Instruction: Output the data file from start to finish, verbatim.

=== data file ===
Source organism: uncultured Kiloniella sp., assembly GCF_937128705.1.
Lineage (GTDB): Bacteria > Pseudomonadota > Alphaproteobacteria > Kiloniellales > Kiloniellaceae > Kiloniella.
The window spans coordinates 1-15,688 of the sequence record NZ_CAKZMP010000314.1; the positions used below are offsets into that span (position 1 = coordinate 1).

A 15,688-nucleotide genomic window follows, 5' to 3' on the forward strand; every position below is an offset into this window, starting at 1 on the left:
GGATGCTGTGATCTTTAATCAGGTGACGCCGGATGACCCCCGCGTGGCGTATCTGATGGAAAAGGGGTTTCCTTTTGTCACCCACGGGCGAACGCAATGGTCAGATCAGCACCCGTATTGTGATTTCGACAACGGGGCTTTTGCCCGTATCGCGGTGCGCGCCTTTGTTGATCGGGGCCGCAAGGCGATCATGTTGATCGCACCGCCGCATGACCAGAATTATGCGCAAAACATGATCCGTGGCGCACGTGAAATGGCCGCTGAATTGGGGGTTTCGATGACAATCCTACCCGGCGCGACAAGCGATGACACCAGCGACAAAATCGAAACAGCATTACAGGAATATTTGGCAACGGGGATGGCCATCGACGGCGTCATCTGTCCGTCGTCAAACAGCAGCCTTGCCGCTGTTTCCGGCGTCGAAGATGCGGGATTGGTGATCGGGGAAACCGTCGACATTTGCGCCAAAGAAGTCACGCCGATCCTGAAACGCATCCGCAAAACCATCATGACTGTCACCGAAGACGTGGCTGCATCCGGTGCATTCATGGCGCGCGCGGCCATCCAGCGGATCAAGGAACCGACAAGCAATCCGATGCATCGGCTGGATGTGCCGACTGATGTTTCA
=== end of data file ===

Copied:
Source organism: uncultured Kiloniella sp., assembly GCF_937128705.1.
Lineage (GTDB): Bacteria > Pseudomonadota > Alphaproteobacteria > Kiloniellales > Kiloniellaceae > Kiloniella.
The window spans coordinates 1-15,688 of the sequence record NZ_CAKZMP010000314.1; the positions used below are offsets into that span (position 1 = coordinate 1).

A 15,688-nucleotide genomic window follows, 5' to 3' on the forward strand; every position below is an offset into this window, starting at 1 on the left:
GGATGCTGTGATCTTTAATCAGGTGACGCCGGATGACCCCCGCGTGGCGTATCTGATGGAAAAGGGGTTTCCTTTTGTCACCCACGGGCGAACGCAATGGTCAGATCAGCACCCGTATTGTGATTTCGACAACGGGGCTTTTGCCCGTATCGCGGTGCGCGCCTTTGTTGATCGGGGCCGCAAGGCGATCATGTTGATCGCACCGCCGCATGACCAGAATTATGCGCAAAACATGATCCGTGGCGCACGTGAAATGGCCGCTGAATTGGGGGTTTCGATGACAATCCTACCCGGCGCGACAAGCGATGACACCAGCGACAAAATCGAAACAGCATTACAGGAATATTTGGCAACGGGGATGGCCATCGACGGCGTCATCTGTCCGTCGTCAAACAGCAGCCTTGCCGCTGTTTCCGGCGTCGAAGATGCGGGATTGGTGATCGGGGAAACCGTCGACATTTGCGCCAAAGAAGTCACGCCGATCCTGAAACGCATCCGCAAAACCATCATGACTGTCACCGAAGACGTGGCTGCATCCGGTGCATTCATGGCGCGCGCGGCCATCCAGCGGATCAAGGAACCGACAAGCAATCCGATGCATCGGCTGGATGTGCCGACTGATGTTTCA